17 July 2013

There's one sequester cut Marco Rubio is sad about, and it's not Meals on Wheels or Head Start 15JUL13

sen marco rubio r FL is an evil person. He is a repiglican / tea-bagger manipulator and deceiver who serves his corporate masters, especially those of the military-industrial complex. He feigns concern for those in our military while not having served at all, but his concern doesn't include providing the necessary provisions and care for those in active duty or our Vets. He is concerned with maintaining our nation as a warstate to guarantee increasing the profit margins of the military-industrial complex. Here is his latest propaganda campaign aimed at the patriotism of Americans gullible enough, voluntarily ignorant enough to believe him. Hey sen rubio, can you manipulate and deceive people and still be the person of faith you claim to be? I'm just sayin... From Daily Kos and Roll Call....

Sen. Marco Rubio (R-Fla.)

  • District: Junior Senator from Florida
  • Residence: West Miami
  • Born: May 28, 1971; Miami, Fla.
  • Religion: Roman Catholic
  • Family: Wife, Jeanette Rubio; four children
  • Education: Tarkio College, attended 1989-90; Santa Fe Community College, attended 1990-91; U. of Florida, B.S. 1993 (political science); U. of Miami, J.D. 1996
  • Military Service: None
  • There's one sequester cut Marco Rubio is sad about, and it's not Meals on Wheels or Head Start 
U.S. Senator Marco Rubio (R-FL) addresses the final session of the 2012 Republican National Convention in Tampa, Florida August 30, 2012. REUTERS/Jason Reed (UNITED STATES  - Tags: POLITICS ELECTIONS)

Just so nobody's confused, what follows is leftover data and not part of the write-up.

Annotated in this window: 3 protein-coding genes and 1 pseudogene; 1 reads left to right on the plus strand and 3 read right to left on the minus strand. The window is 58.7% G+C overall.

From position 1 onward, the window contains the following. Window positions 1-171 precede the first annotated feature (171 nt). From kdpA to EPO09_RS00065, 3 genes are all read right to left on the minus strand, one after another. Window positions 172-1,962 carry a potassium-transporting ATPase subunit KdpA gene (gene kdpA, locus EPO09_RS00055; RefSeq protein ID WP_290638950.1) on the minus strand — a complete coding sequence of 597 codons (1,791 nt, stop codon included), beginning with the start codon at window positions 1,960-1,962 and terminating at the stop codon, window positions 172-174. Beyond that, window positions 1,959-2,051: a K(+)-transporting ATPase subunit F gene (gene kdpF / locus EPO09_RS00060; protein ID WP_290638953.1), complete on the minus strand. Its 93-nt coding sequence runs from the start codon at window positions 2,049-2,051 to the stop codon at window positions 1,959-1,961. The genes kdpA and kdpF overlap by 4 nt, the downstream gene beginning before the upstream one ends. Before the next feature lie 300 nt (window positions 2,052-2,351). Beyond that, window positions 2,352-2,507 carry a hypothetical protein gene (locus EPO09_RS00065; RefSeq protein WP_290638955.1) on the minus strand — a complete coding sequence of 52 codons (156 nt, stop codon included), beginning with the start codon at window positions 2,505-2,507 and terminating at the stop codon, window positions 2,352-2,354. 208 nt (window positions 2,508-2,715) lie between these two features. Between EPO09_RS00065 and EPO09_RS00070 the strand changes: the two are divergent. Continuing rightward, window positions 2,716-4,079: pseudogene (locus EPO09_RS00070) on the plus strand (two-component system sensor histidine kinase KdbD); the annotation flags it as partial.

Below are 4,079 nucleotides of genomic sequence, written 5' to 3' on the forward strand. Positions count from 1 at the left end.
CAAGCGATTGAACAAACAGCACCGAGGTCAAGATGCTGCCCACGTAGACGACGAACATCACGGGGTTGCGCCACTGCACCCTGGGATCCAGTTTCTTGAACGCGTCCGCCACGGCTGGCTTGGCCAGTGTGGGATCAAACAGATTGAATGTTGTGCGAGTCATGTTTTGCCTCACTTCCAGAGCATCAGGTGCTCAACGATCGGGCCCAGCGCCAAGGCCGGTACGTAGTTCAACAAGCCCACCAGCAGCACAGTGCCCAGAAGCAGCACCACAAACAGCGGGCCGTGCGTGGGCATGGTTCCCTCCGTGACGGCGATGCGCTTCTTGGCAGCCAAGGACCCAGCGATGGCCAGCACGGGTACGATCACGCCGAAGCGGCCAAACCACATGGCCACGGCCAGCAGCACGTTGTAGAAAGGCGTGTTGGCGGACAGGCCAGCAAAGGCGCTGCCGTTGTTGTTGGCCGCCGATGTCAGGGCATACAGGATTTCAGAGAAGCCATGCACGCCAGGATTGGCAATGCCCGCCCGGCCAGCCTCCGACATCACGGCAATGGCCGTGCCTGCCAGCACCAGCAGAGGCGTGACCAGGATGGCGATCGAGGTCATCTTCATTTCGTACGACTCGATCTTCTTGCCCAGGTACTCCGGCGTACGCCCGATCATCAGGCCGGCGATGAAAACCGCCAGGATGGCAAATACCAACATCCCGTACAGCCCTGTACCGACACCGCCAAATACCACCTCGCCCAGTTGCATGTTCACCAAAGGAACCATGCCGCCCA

Sen. Marco Rubio
Florida Republican Boy Wonder Marco Rubio is very upset about sequestration. His reason, as conveyed in an op-ed, seems to boil down to two words: Blue Angels.
For President Obama to continue the charade of making things like the Blue Angels the culprits of our debt and, therefore, the first thing on the chopping block when government must slim down is an insult to the American people.
The Blue Angels are relatively cheap! The savings could have been found elsewhere to preserve Americans' right to see military planes flying demonstrations! Why, why, why?
Oh, Rubio has room for a passing mention of some of sequestration's other inconveniences:
President Obama’s administration should be ashamed for trying to convince the American people that our only choices when it comes to dealing with the debt are either to leave government as big and bloated as it is, or accept a new reality where our people have to endure longer lines at the airport, endless flight delays, the loss of safety net medical assistance, the denial of education services, and many other inconveniences and negative effects to people’s day-to-day lives.
Umm, whut? As Rubio points out, he did vote against the Budget Control Act that produced the sequester. His reasoning was basically this: Slash Medicare, not the military budget, and OMG, what if this leads to tax increases? Well, we got sequestration rather than tax increases on the wealthy and corporations because Rubio's party wanted it that way. And now he's whining that President Obama is posing some kind of false choice between big government and flight delays, as if magical budget fairies are going to sneeze out the services people expect, want, and need from the government without it costing anything or requiring revenue.
Sequester effects that Rubio doesn't have room to mention: cuts to unemployment insurance checks, domestic violence programs, Meals on Wheels, national parks. Rubio doesn't spare a word for all the federal workers who are losing big chunks of their pay to furloughs. He spends more words on flight delays that Congress already acted to prevent than he does on Head Start cuts (if that's even one of the things he means by "education services") that are leaving low-income kids without preschool, teachers without jobs, and parents having to scramble to find child care if they're going to be able to keep their jobs or look for work. "The loss of safety net medical assistance," meanwhile, is a nicely bloodless way to describe cuts to cancer treatment for Medicare patients.
The Blue Angels, though? Rubio has room for six full paragraphs about them.